Frank Turner makes his Sonisphere debut, and he clearly couldn’t be any happier that he’s got the chance to coincide this with performing on the same stage as his idols Iron Maiden, a fact that he makes no attempt at hiding throughout his set. It’s a shame then, that he plays to a disappointingly uninterested crowd, save for a handful of die hard fans down the front. Thankfully, it turns out that Frank and his Sleeping Souls put on a rip roaring performance regardless; from opening track ‘Photosynthesise’ to the ever poignant ‘Long Live The Queen’, right until set closer ‘Four Simple Words’.
Despite only playing their last ever gig barely a year and a half ago, Hundred Reasons regroup to play their rescheduled Sonisphere show after the last one was cancelled along with the whole festival back in 2012, with none other than ‘Ideas Above Our Station’ in it’s entirety. The album, released back in ’02, is wonderfully nostalgic; ageless songs such as ‘Answers’, ‘Falter’ and climactic closing song ‘Avalanche’ cause widespread sing-alongs across the entire crowd. It’s hard to walk away from the Saturn stage after watching such a performance knowing that there’ll be nothing from the Hundred Reasons camp any time soon, but it does instil hope in the hearts of their fans that this might not necessarily be a one-off show.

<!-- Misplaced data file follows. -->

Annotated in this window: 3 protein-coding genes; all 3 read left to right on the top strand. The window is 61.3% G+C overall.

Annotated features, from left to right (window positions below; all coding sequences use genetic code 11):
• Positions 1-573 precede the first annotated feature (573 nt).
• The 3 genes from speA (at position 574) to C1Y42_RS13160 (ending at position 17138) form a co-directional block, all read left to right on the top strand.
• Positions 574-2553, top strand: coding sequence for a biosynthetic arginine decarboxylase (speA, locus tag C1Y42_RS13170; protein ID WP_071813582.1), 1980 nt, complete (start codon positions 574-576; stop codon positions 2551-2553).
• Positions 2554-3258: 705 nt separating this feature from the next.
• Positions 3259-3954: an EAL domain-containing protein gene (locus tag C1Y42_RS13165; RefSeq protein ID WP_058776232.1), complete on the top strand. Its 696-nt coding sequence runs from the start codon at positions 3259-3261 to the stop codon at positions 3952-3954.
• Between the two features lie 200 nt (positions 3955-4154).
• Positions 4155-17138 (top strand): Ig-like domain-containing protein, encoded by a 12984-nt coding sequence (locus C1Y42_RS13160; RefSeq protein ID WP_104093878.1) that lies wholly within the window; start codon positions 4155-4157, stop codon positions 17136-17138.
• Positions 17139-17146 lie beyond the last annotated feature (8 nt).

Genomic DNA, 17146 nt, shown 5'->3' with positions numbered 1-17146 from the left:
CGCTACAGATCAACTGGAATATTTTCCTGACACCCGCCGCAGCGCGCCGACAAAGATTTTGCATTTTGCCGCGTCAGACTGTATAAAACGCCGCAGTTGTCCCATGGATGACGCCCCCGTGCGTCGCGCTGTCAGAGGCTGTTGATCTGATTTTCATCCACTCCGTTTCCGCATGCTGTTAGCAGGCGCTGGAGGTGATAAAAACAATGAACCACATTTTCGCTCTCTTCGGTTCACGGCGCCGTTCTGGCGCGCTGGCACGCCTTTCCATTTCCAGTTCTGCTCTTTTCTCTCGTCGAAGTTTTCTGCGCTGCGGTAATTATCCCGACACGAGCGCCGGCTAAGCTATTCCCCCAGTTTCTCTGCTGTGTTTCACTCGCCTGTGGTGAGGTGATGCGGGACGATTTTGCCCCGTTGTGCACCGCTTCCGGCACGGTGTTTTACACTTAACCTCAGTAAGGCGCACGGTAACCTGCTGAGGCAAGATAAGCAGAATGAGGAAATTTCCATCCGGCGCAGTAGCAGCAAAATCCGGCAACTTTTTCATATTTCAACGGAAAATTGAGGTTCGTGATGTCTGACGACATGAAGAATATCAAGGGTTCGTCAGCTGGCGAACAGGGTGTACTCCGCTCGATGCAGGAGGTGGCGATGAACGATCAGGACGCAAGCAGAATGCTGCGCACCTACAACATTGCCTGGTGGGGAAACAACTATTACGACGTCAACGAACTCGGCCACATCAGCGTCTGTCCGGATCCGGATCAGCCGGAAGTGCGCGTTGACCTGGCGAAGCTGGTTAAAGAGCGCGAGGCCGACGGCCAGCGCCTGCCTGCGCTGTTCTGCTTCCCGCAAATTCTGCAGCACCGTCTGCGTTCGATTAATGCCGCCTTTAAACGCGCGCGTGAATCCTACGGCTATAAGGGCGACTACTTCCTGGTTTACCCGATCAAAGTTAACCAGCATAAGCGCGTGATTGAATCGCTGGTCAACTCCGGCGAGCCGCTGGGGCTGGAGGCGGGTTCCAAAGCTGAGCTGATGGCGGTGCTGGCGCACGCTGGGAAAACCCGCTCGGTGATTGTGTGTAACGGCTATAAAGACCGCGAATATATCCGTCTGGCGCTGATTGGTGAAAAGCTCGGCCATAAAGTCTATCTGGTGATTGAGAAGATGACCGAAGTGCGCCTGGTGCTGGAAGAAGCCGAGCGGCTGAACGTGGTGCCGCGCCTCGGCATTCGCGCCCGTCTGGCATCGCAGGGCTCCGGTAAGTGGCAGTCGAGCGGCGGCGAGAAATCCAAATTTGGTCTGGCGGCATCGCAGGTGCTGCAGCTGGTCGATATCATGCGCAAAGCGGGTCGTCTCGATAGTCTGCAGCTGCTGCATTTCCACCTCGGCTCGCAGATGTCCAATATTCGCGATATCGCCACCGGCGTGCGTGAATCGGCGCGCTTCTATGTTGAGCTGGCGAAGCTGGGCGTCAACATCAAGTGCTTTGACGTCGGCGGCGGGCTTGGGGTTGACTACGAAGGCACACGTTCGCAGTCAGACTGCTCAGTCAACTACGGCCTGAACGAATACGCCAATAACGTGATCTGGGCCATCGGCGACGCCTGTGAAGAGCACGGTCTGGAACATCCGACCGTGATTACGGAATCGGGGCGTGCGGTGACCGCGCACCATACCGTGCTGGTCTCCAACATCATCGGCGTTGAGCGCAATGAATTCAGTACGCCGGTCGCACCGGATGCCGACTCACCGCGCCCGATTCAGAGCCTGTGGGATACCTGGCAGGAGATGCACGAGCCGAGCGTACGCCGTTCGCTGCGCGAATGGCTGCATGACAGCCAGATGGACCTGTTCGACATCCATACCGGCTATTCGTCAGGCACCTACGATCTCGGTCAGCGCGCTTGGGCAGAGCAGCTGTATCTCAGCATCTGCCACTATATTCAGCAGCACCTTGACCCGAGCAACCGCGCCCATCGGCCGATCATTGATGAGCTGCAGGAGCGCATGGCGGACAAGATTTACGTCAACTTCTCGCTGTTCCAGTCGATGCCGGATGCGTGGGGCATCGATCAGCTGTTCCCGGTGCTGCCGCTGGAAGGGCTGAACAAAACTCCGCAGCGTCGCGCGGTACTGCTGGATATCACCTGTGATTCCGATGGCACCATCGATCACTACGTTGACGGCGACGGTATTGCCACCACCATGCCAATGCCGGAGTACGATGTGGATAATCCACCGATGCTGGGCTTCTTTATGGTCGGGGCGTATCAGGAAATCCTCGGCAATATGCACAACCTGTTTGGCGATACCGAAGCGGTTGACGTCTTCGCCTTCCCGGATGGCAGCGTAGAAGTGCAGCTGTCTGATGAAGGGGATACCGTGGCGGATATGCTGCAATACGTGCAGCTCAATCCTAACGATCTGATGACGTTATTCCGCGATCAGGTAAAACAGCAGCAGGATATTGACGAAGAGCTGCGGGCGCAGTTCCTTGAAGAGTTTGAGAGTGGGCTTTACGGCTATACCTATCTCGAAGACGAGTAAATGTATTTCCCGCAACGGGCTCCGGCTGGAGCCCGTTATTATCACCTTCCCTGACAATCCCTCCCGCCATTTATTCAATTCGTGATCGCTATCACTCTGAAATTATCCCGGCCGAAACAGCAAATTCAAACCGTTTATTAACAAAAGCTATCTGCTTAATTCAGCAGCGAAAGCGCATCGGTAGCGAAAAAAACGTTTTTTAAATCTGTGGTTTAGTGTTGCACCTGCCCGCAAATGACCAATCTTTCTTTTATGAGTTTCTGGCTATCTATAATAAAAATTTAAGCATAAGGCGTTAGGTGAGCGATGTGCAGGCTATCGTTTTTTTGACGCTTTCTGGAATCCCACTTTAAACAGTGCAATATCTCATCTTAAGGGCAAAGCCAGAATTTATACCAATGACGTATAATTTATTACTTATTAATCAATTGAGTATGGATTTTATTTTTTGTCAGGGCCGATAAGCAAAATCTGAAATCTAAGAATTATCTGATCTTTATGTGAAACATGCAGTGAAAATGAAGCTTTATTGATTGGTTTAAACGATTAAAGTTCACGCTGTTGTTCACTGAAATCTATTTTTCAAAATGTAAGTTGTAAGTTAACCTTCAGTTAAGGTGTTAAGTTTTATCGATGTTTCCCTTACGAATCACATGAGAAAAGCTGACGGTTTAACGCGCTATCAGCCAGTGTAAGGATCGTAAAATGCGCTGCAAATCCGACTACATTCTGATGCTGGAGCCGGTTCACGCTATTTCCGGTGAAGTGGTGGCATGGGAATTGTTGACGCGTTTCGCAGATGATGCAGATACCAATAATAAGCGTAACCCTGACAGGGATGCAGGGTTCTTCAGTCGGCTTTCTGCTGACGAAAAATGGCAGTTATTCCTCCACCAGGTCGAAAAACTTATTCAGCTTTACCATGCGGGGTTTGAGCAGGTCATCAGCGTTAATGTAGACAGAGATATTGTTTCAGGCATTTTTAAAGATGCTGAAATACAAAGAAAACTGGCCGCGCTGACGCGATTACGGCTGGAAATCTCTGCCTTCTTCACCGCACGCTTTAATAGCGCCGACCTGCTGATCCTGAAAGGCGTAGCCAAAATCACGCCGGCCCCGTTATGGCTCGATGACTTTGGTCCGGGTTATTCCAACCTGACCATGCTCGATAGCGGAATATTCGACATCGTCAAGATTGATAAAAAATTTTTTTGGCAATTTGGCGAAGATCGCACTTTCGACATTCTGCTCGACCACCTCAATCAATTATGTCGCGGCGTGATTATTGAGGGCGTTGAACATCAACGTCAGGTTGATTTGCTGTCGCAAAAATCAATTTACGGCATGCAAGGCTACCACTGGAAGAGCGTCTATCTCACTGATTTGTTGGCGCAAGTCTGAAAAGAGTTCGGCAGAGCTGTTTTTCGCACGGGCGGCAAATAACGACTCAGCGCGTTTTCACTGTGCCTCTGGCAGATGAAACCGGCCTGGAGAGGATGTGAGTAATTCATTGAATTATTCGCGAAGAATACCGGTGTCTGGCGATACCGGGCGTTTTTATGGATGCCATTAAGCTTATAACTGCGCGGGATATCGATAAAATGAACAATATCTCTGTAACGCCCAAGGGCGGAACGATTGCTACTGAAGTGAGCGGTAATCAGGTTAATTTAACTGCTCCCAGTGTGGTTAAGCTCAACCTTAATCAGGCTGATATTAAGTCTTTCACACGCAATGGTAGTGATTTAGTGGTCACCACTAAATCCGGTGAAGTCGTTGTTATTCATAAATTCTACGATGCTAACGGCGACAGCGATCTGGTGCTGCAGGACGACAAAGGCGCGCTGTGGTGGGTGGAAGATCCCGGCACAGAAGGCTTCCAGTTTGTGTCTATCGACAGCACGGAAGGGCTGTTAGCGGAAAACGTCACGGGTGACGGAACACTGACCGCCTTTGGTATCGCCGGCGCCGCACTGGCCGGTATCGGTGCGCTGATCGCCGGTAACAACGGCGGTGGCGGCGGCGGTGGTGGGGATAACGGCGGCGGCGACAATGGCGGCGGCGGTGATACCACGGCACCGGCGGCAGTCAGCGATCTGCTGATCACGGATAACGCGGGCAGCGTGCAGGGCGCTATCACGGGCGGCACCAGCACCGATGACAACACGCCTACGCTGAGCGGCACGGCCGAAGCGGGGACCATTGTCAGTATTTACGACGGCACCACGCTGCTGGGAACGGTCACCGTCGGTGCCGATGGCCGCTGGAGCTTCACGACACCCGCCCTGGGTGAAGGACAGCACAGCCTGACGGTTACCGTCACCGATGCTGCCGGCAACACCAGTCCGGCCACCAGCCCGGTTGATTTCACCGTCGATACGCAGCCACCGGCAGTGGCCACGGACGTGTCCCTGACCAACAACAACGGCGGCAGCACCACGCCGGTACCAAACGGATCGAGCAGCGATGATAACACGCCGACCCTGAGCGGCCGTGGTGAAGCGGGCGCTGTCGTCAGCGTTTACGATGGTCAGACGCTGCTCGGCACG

It’s Deftones time back over at the Apollo, and despite there being a good few moshpits and circle pits opening up nearer to the front of the stage, I find myself willing the band to end their fourteen song set by the time they’re only just halfway through. Whether it’s a combination of not knowing much of the material they played or a general lull in the afternoons atmosphere, the Californian five piece failed to entertain not only myself, but a good chunk of the audience who were stood further to the back.